“Music has charms to soothe a savage breast.” True, but it has the power to do so much more. It can also motivate us, make us laugh or make us cry.
Music has always been an important part of my life. When I was growing up, my father liked to watch Mitch Miller and Lawrence Welk on TV. We had an old player piano and I remember sitting next to Dad while he pumped those pedals and sang along with the music on the rolls. My mother preferred what she referred to as “livelier” music; she was (and still is) a fan of rock ’n roll, especially Elvis. So, early on, I was exposed to all different kinds of music. As a result, I developed eclectic tastes.
When someone asks me what my favorite song is, I quickly respond, “Hotel California,” by the Eagles, because it reminds me of my vacation to Todos Santos (All Saints), Mexico where I visited the Hotel California. But, depending on my mood and what I’m doing, I have other “favorites.” For example, although I usually prefer absolute silence when I’m writing, I will occasionally listen to classical music. My hands down favorite is Rachmaninoff’s “Rhapsody on a theme from Paganini.” It was the music they played in the movie “Somewhere in Time.”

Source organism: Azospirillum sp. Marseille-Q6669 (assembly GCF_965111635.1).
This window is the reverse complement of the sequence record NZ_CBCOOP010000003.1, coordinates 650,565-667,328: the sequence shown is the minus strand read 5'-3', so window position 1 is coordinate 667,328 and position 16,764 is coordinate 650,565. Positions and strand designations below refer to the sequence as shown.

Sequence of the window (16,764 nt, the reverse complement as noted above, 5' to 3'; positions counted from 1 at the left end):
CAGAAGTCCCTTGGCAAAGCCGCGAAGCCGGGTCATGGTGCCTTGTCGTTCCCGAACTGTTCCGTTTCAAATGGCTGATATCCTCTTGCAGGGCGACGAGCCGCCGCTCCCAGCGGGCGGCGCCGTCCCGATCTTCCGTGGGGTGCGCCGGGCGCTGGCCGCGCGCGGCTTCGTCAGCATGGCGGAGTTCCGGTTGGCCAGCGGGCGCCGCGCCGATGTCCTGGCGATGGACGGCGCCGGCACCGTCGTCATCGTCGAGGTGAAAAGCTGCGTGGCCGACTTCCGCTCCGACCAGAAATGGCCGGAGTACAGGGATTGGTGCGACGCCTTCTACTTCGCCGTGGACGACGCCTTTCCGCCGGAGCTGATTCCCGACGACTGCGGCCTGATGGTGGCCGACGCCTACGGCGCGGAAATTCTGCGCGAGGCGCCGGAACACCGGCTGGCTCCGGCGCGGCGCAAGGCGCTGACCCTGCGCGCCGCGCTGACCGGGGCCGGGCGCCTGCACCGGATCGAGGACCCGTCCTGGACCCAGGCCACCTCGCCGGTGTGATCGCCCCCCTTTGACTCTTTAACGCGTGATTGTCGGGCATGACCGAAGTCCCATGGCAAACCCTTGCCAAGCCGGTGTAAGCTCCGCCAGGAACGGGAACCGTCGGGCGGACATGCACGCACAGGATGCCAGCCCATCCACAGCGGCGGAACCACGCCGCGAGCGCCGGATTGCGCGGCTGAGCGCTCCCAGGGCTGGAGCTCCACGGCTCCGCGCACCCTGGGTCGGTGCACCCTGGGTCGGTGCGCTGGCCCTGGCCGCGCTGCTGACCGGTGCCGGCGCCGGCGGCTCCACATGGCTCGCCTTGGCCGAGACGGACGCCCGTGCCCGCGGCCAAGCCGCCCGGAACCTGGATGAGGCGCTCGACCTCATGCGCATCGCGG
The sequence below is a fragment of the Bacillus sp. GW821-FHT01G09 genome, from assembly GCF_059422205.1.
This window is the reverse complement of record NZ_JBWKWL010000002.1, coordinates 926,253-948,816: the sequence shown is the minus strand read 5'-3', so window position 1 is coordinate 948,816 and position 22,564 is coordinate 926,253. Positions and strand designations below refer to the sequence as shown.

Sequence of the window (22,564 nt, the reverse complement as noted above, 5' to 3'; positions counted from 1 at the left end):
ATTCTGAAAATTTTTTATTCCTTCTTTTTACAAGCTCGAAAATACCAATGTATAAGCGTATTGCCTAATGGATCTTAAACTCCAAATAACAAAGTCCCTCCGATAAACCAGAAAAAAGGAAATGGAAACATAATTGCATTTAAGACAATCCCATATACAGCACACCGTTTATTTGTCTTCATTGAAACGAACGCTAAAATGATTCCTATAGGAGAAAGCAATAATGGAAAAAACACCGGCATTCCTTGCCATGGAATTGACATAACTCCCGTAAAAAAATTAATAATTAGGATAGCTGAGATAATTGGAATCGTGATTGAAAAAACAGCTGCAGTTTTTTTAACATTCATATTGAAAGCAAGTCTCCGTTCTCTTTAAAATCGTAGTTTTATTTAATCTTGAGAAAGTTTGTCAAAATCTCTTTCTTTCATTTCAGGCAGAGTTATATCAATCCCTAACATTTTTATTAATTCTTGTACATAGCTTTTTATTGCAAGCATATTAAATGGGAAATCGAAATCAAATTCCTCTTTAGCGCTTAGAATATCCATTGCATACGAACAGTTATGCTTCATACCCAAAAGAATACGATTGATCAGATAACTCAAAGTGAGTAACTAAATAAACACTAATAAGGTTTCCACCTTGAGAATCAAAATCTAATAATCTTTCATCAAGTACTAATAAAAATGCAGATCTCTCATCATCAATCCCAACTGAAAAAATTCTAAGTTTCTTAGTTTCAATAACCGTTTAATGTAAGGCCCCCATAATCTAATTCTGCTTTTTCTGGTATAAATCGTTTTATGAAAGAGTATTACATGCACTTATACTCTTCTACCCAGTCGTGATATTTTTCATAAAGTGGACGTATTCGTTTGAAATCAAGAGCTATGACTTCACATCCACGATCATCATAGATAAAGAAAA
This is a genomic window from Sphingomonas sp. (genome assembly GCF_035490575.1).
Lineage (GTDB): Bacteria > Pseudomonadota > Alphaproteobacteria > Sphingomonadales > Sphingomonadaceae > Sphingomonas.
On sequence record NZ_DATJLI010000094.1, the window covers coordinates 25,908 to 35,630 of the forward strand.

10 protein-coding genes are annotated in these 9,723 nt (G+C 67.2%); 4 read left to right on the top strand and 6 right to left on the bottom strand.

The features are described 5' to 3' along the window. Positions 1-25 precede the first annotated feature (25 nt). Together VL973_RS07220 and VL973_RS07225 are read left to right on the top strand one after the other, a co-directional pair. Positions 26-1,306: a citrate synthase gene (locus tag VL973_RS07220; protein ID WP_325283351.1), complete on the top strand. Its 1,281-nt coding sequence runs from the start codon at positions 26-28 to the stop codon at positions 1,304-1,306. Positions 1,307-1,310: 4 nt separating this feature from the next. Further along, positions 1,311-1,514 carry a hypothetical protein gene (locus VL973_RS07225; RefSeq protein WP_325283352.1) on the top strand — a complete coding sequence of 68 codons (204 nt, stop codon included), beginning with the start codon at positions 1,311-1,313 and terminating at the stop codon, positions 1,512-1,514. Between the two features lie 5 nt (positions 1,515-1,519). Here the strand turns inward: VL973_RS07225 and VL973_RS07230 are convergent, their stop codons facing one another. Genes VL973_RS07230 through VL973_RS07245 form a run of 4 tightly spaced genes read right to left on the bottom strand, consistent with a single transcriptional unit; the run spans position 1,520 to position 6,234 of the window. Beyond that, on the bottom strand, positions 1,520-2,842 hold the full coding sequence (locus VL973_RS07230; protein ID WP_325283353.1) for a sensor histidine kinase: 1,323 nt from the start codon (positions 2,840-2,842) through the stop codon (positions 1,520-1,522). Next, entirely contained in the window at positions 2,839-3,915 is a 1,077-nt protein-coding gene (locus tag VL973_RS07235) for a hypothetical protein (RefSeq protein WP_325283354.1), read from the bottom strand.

When I clean house, I like to listen to our local Oldies station because they play my favorite songs from the 60s, 70s and 80s. They get me swinging my hips and my vacuum cleaner. I prefer happy, upbeat music. Not only does it help motivate me, it gets me out of my funk if I’m in One Of Those Moods. Reggae has the same effective on me, especially Bob Marley’s tunes. I also love banjo music and Charlie Daniels’ fiddle.
I use music in my writing too. Ann, the main character in Mixed Messages, was raised by her grandmother, Nana, a retired music teacher. So, like me, there was always music in the house when Ann was growing up; she relies on music to cheer her up too.
It’s the week of Halloween and, if you peek through the window into Ann’s kitchen, you just might catch her sashaying to the strains of “Elvira.” With a serial killer on the loose in her neighborhood and all the other problems she has, Ann needs all the help she can get!